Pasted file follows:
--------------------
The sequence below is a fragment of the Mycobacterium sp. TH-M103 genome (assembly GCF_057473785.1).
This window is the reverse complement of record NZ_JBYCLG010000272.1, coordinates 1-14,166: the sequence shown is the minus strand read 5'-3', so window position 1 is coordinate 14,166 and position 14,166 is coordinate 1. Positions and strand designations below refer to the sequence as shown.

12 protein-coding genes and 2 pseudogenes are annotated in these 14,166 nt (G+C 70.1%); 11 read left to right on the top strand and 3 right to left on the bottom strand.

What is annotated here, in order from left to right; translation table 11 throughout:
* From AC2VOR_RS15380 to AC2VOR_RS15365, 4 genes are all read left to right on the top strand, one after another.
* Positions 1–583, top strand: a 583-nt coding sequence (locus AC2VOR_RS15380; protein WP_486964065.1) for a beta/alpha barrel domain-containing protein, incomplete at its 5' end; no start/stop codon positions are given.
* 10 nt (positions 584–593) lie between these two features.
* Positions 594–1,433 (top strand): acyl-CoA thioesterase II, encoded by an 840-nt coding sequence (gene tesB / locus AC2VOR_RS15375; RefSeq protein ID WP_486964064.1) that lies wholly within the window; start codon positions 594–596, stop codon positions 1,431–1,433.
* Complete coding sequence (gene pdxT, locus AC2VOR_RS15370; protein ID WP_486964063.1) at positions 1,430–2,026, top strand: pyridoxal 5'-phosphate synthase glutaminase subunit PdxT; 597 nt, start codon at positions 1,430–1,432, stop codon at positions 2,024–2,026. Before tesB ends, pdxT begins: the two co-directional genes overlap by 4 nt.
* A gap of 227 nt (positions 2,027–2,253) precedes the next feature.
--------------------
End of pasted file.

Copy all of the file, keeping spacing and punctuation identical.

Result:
The sequence below is a fragment of the Mycobacterium sp. TH-M103 genome (assembly GCF_057473785.1).
This window is the reverse complement of record NZ_JBYCLG010000272.1, coordinates 1-14,166: the sequence shown is the minus strand read 5'-3', so window position 1 is coordinate 14,166 and position 14,166 is coordinate 1. Positions and strand designations below refer to the sequence as shown.

12 protein-coding genes and 2 pseudogenes are annotated in these 14,166 nt (G+C 70.1%); 11 read left to right on the top strand and 3 right to left on the bottom strand.

What is annotated here, in order from left to right; translation table 11 throughout:
* From AC2VOR_RS15380 to AC2VOR_RS15365, 4 genes are all read left to right on the top strand, one after another.
* Positions 1–583, top strand: a 583-nt coding sequence (locus AC2VOR_RS15380; protein WP_486964065.1) for a beta/alpha barrel domain-containing protein, incomplete at its 5' end; no start/stop codon positions are given.
* 10 nt (positions 584–593) lie between these two features.
* Positions 594–1,433 (top strand): acyl-CoA thioesterase II, encoded by an 840-nt coding sequence (gene tesB / locus AC2VOR_RS15375; RefSeq protein ID WP_486964064.1) that lies wholly within the window; start codon positions 594–596, stop codon positions 1,431–1,433.
* Complete coding sequence (gene pdxT, locus AC2VOR_RS15370; protein ID WP_486964063.1) at positions 1,430–2,026, top strand: pyridoxal 5'-phosphate synthase glutaminase subunit PdxT; 597 nt, start codon at positions 1,430–1,432, stop codon at positions 2,024–2,026. Before tesB ends, pdxT begins: the two co-directional genes overlap by 4 nt.
* A gap of 227 nt (positions 2,027–2,253) precedes the next feature.